British security intelligence service MI5 is so keen for internet companies to water down their encryption, that it has started the ball rolling with its very own website.
Let’s take a closer look at the padlock that shows up in your browser when you visit https://mi5.gov.uk.
Your connection to www.mi5.gov.uk is encrypted using an obsolete cipher suite.
The connection uses TLS 1.0.
The connection is encrypted using AES 256 CBC, with HMAC-SHA1 for message authentication and DHE RSA as the key exchange mechanism.
Perhaps not the most stellar result for MI5.
MI5’s C grade is brought about because they are only supporting the somewhat obsolete TLS 1.0 to encrypt communications between a user’s browser and the website. (TLS, you will remember, was the successor to SSL.)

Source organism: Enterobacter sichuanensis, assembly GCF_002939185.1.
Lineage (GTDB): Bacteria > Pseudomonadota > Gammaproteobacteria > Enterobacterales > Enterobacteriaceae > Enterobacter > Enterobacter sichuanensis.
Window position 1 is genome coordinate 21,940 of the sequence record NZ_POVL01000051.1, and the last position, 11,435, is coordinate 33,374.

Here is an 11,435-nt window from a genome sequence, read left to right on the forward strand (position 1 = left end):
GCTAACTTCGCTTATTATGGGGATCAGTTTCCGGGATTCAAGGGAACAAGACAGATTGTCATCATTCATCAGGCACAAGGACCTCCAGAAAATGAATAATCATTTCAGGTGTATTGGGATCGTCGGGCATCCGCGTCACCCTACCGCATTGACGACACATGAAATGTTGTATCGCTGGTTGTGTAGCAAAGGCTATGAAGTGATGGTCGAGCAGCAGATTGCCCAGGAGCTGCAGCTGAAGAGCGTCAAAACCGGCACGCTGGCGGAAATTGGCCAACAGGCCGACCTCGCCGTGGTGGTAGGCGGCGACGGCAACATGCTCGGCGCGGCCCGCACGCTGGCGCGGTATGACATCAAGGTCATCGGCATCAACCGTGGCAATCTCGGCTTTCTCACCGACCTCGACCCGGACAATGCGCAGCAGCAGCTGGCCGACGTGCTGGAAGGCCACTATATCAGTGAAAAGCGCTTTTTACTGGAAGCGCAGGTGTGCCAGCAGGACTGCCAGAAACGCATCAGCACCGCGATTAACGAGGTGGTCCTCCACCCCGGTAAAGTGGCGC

TLS 1.0 isn’t held in high regard. For instance, earlier this year the PCI Security Standards Council recommended that firms securing payment card data should migrate from SSL 3.0 and TLS 1.0 as they are “no longer examples of strong cryptography or secure protocols” and switch to either TLS 1.1 (sadly, not all of its implementations are considered secure either) or TLS 1.2.
Of course, you’re not planning to enter your credit card details on the MI5 website. (Don’t they already have them? – Ed)
Chances are that MI5 supports TLS 1.0 to ensure that their website is accessible to as wide a number of internet users as possible. But, information security consultant Paul Moore told me, that’s no reason why MI5 could not also support TLS 1.1 and TLS 1.2 if it wanted to.
Taking that step would probably “fix” the MI5’s grade on the Qualys SSL test, and mean that British consumers and businesses wouldn’t have to listen to lessons on internet security from an organisation that only scraped a C grade.